Sweet bell pepper enriched with vitamin C and vitamin A is an ingredient that you don’t want to miss in your cooking. The fruit with a smooth skin, crunchy flesh and white membrane can give a delicious mild flavor. Bell pepper is not difficult to grow. Many people have successfully grown it in their backyard whether in garden soil or in container gardening.
Sowing Bell Peppers
The right way of sowing bell pepper seeds is to start them indoor instead of directly sowing them into the ground outside. You can start the germination of the seeds about 5 – 8 weeks before the last frost. You are to fill a seedling tray with well drained potting mix. The seeds are sown at about 1/4 depth in the soil. Soil should be kept moist with a temperature around 70 – 80 degrees Fahrenheit. If the temperature is not hot enough, you can put heating mat under the seedling tray or near the window.
After it sprout, you must watch for the first true leaves to emerge. The cotyledons, the seed leaves, which appear before the first true leaves are to be vibrant and green. If it is yellow, it means that it is not getting enough nitrogen. You can add fertilizers like fish emulsion and kelp mixture into the seedling potting mix to ensure that it grow the true leaves successfully.
Selecting a Plot in Your Garden
You can first plot the area in your garden where you want to transplant the young bell pepper plants. Ideally, the site you choose should not have been grown with tomatoes or potatoes as they share the same pests with bell peppers. The soil on the site should be well drained and heavy as well as rich in all the essential nutrients including phosphorus, potassium, and calcium. You can aim for a pH around 6.5.
You can transplant the young bell pepper plant into the garden plot after it has developed 1 – 2 true leaves. To allow the plants to adapt to the new environment, you may want to slowly expose the young plants to the sun by placing the pots outside for a short period of time daily.
When it is time to transplant the peppers, first check and see if the temperature has already reached 60 degrees with no danger of frost. The transplanting day should be a cloudy day with some sun. You are to plant the pepper plants at a distance of about 12 – 20 inches apart.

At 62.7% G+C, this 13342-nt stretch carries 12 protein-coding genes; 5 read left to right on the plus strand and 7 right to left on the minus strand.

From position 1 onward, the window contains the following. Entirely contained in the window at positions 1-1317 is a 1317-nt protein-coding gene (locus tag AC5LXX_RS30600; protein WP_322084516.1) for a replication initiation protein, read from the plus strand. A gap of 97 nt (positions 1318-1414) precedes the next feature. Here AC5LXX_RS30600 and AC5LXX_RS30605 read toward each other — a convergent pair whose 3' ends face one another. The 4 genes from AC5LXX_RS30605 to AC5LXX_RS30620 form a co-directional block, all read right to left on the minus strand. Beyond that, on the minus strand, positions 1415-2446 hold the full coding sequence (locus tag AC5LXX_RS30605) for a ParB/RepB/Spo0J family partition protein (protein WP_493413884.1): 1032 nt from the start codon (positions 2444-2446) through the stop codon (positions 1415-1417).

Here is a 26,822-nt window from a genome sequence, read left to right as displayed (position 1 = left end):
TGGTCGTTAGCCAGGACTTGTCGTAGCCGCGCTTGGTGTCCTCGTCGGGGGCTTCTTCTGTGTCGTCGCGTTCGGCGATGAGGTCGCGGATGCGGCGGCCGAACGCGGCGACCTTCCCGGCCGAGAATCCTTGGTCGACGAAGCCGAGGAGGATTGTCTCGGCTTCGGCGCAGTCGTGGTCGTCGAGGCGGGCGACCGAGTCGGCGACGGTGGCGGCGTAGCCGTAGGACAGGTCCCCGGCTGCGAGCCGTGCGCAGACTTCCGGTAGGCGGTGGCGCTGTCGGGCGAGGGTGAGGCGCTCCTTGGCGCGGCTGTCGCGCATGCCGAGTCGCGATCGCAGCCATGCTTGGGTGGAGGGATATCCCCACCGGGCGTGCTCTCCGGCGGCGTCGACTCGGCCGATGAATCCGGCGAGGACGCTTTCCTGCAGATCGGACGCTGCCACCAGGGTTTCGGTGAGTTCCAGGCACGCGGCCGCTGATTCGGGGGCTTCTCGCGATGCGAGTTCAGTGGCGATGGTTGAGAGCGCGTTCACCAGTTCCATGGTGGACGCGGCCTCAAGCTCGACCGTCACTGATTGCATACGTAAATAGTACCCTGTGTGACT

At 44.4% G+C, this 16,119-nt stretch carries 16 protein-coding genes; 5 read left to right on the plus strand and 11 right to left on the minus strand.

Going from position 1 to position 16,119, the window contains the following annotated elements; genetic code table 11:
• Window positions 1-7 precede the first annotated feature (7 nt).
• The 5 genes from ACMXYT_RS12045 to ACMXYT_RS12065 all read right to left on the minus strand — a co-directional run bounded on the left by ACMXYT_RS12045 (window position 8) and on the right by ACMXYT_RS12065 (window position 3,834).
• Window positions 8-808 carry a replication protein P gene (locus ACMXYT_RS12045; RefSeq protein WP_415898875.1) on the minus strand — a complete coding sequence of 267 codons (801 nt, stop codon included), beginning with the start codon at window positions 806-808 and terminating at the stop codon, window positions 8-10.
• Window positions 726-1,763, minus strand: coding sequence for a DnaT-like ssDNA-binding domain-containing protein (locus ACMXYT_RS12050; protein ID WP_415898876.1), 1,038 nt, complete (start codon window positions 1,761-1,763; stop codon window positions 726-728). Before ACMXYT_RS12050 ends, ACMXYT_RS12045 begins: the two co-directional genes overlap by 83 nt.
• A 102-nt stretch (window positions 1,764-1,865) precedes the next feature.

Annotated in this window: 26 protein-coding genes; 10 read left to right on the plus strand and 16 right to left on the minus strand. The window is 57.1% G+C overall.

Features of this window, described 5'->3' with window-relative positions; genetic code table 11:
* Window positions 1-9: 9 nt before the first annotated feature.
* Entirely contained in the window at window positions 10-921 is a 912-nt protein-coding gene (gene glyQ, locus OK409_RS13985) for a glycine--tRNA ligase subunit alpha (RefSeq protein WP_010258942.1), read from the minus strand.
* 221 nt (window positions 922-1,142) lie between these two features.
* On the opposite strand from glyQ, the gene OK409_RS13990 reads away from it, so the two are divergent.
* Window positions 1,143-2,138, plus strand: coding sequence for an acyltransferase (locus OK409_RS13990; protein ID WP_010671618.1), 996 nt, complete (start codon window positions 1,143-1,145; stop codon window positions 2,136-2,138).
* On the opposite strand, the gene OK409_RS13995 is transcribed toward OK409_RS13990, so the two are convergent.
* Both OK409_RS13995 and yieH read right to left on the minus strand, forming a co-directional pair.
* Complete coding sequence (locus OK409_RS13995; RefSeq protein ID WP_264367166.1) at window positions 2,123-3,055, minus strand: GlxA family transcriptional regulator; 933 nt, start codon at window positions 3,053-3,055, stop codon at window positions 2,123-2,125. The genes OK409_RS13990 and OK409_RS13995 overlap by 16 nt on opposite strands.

You can stake or cage the plant if there are lots of wind and you are afraid that they break the stem.
Bell pepper plants usually need a consistent addition of nitrogen on the soil until it successfully develop the fruits. For this reason, you may want to add nitrogen fertilizer into the soil. You will want to be careful not to add too much nitrogen as it can reduce the fruit and increase the leaves growth.
You only need to water at least 1 inch of water every week. If the weather is hot, you can add mulch to help retain the moisture. Early blossoms can be pinched off to help direct the energy of the plant so that you get a heavy harvest afterwards. If you keep your bell pepper plant fed and water well, it will have lower chances of developing diseases.
Dealing with Bell Pepper Pests
Bell pepper plants get attacked by different types of pests including cut worms, corn earworms, caterpillars and weevils. To avoid pest infestation, you should avoid using water soluble fertilizer that contains a high level of nitrogen. Using this type of fertilizer can cause the plant to become soft and easier for the insect pests to penetrate.
Whenever you spot weeds, be sure to pull them out. Weeds are habitats to insect pests. You can apply pesticides to prevent the pests population from infesting your plant up to a damaging level. The pesticides should be applied thoroughly including underneath the leaves. If there is too much damage, you will have to discard away the pest infested plant.
Harvest and Storage
A well grown bell pepper plant will produce 5 – 10 large fruits. Bell pepper can be harvested when it is green or purple color. If you want sweeter flavor, you can wait until it ripens to red or yellow or orange. The sweetness and vitamin C will increase as the color changes. Picking the fruits when they are green will encourage more new blossoms and fruits to develop. If the fruit set after late August, it usually will not ripen.
When harvesting the peppers, remember to use hand pruners or small knife to avoid damaging the plant. This is because it can still continue to yield more fruits for you in the next few years. You can keep the fruits in a humid place with a temperature range in between 68 – 77 Fahrenheit degrees in the event that they are picked early because of the cold season. They will change color but they will not grow sweeter. Refrigerating bell peppers can help to retain the firmness and flavor for 3 – 5 weeks.